Nathan Gamester, programme director at the Legatum Institute, says Yes.
It pays to be a democracy. Hong Kong’s protesters know this, which is why they are digging in despite violent clashes with the police and strong condemnation from Beijing’s central authorities.
Some may point to China as a country that has been successful without democracy. Yes, China has shown strong economic growth in recent years. But when we look beyond the growth figures, we see that it is far from a prosperous country in many other ways.
In our global Prosperity Index last year, China was ranked number 51 overall (out of 142), behind countries such as Brazil, Estonia and Poland. The Prosperity Index shows that 27 of the top 30 most prosperous countries in the world today are democracies.
Put another way, democracy and prosperity go hand-in-hand. The people of Hong Kong are seeking the right to determine their own future, to secure future prosperity. China should listen.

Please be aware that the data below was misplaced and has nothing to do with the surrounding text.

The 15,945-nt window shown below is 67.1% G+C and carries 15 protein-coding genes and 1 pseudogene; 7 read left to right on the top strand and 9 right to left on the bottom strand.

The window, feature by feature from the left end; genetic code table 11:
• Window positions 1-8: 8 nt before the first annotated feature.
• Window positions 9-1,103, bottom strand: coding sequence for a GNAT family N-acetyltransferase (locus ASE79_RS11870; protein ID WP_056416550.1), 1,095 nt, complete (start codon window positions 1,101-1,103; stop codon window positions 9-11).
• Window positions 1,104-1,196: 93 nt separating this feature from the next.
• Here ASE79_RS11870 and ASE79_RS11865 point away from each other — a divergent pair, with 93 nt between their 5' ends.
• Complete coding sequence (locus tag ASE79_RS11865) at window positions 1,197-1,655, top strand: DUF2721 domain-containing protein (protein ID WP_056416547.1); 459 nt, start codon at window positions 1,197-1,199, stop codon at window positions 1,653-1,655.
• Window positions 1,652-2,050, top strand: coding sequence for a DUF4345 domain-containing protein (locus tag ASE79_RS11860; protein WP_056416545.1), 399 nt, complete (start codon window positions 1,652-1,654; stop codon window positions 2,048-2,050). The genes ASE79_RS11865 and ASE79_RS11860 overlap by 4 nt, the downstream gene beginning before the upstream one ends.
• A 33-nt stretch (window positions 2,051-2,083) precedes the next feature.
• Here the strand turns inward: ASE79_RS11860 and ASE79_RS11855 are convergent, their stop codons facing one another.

Guy Foster, group head of research at Brewin Dolphin, says No.
Hong Kong’s role as a world trade hub is entrenched for now. Despite having fallen behind Shanghai in physical trade, it is streets ahead as a financial centre. Strategically, Hong Kong will remain important for both physical and financial trade, as it faces west towards the demographic riches of India and Africa.
Grumbles within Hong Kong concern not just democracy and political change, but also the unaffordable property market, which has seen prices quadruple and rents more than double over the last decade. With Hong Kong’s monetary policy tied to that of the US, the tailwind for property looks set to reverse.
From the Chinese authorities’ perspective, succumbing to pro-democracy protests would set a destabilising precedent for the mainland. But having spent 25 years shedding an image of heavy-handedness, they will tread carefully.
The protesters will be happy to have made a superpower take note of their objections, but neither side will favour escalation.